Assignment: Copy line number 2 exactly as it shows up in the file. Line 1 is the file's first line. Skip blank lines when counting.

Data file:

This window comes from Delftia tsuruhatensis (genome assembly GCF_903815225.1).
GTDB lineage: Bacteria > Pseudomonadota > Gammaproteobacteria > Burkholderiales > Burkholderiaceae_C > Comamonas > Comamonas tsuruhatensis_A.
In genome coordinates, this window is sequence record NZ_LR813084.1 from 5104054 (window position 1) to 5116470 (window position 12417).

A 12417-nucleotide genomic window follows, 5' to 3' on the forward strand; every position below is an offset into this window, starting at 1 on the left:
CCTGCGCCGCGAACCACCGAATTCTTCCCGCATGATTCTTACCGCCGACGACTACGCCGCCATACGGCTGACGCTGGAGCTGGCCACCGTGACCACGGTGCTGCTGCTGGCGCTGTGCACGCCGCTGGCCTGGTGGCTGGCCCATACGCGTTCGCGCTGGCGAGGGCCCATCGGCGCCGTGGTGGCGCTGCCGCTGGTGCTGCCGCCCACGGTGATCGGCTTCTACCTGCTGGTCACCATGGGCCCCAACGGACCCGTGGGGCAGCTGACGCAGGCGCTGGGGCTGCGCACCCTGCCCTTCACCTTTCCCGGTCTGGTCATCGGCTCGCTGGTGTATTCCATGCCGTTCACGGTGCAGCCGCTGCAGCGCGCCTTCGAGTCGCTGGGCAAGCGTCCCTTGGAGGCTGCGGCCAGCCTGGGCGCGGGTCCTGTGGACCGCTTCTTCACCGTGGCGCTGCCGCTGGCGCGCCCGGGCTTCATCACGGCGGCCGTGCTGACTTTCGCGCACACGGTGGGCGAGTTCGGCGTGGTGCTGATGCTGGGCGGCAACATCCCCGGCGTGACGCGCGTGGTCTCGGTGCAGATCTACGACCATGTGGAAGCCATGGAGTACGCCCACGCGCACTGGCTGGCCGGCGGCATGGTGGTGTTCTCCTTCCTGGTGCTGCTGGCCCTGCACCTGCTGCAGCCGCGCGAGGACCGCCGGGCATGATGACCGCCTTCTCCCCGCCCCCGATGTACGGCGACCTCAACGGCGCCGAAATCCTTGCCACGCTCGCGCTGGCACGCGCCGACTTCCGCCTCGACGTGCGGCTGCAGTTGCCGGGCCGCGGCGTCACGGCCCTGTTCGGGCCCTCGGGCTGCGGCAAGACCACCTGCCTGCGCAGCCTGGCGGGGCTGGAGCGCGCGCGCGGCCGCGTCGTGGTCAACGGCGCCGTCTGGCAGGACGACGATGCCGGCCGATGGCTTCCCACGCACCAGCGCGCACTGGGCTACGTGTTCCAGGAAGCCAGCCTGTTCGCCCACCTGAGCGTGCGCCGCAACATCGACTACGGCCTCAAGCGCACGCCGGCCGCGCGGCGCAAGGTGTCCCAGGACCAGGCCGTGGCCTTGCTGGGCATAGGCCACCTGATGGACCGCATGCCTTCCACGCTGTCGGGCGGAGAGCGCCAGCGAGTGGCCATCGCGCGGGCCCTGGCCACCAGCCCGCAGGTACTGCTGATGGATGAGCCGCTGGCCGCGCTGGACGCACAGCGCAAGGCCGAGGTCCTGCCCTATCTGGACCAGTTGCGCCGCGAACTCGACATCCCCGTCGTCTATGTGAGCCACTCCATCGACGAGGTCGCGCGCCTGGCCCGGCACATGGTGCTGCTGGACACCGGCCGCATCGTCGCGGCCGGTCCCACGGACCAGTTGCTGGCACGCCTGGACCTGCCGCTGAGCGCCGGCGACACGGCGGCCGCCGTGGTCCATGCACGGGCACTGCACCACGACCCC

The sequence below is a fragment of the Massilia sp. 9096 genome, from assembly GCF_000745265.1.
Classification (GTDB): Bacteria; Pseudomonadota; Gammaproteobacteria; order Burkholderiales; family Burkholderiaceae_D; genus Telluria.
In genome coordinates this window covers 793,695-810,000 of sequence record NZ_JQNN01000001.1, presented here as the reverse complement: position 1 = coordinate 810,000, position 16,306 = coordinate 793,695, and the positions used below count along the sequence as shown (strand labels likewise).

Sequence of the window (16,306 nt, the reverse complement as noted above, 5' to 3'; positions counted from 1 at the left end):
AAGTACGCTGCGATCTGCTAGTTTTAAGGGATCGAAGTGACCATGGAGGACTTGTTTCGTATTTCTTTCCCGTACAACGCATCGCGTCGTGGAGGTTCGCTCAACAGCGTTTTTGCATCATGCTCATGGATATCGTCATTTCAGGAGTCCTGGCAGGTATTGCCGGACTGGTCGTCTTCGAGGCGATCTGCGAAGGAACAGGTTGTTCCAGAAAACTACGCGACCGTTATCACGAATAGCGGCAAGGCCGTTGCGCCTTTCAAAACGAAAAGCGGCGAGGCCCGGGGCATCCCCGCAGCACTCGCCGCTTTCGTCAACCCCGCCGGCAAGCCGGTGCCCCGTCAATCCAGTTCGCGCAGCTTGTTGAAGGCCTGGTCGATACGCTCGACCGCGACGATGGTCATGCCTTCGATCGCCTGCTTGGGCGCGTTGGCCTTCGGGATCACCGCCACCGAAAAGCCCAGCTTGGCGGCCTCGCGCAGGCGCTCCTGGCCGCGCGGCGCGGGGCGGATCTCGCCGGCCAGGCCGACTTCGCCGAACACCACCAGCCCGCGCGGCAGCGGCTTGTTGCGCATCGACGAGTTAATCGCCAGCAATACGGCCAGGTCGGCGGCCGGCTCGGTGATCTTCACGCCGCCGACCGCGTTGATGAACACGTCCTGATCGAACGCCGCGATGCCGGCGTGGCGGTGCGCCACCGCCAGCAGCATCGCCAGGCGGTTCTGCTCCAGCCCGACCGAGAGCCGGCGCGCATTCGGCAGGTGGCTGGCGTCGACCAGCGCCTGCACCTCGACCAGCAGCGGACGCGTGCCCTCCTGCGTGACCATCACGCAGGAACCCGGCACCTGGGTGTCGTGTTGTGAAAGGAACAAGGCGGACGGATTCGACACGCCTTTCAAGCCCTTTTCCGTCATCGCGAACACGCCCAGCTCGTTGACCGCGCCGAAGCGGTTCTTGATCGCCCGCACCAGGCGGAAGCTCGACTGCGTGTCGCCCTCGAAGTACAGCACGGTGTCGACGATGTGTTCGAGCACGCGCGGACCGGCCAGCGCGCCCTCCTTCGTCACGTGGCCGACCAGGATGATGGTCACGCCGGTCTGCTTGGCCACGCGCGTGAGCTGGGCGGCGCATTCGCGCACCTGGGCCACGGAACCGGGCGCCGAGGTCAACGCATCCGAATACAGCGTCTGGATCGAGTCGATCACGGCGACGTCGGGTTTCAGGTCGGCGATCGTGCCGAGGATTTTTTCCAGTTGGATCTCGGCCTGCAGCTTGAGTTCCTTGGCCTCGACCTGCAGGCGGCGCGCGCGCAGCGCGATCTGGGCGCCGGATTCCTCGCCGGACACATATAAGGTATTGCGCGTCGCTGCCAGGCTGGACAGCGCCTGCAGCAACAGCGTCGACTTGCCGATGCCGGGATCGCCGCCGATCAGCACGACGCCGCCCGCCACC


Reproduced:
GTDB lineage: Bacteria > Pseudomonadota > Gammaproteobacteria > Burkholderiales > Burkholderiaceae_C > Comamonas > Comamonas tsuruhatensis_A.